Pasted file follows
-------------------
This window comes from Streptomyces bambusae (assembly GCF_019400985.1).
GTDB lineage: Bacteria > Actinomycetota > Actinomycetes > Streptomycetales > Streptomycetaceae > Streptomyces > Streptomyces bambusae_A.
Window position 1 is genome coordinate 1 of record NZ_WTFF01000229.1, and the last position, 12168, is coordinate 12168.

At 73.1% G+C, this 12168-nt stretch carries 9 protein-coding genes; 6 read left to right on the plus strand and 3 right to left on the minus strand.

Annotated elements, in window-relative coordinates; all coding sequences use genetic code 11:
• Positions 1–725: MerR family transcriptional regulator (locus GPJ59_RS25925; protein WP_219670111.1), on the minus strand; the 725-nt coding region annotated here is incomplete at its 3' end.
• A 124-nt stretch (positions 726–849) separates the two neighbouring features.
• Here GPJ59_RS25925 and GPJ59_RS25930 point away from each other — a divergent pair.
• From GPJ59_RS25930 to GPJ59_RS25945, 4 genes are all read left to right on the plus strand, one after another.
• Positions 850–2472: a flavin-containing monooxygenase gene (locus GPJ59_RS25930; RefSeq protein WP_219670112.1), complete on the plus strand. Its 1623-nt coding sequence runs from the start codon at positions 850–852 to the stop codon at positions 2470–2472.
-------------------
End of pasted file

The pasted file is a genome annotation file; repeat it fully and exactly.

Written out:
This window comes from Streptomyces bambusae (assembly GCF_019400985.1).
GTDB lineage: Bacteria > Actinomycetota > Actinomycetes > Streptomycetales > Streptomycetaceae > Streptomyces > Streptomyces bambusae_A.
Window position 1 is genome coordinate 1 of record NZ_WTFF01000229.1, and the last position, 12168, is coordinate 12168.

At 73.1% G+C, this 12168-nt stretch carries 9 protein-coding genes; 6 read left to right on the plus strand and 3 right to left on the minus strand.

Annotated elements, in window-relative coordinates; all coding sequences use genetic code 11:
• Positions 1–725: MerR family transcriptional regulator (locus GPJ59_RS25925; protein WP_219670111.1), on the minus strand; the 725-nt coding region annotated here is incomplete at its 3' end.
• A 124-nt stretch (positions 726–849) separates the two neighbouring features.
• Here GPJ59_RS25925 and GPJ59_RS25930 point away from each other — a divergent pair.
• From GPJ59_RS25930 to GPJ59_RS25945, 4 genes are all read left to right on the plus strand, one after another.
• Positions 850–2472: a flavin-containing monooxygenase gene (locus GPJ59_RS25930; RefSeq protein WP_219670112.1), complete on the plus strand. Its 1623-nt coding sequence runs from the start codon at positions 850–852 to the stop codon at positions 2470–2472.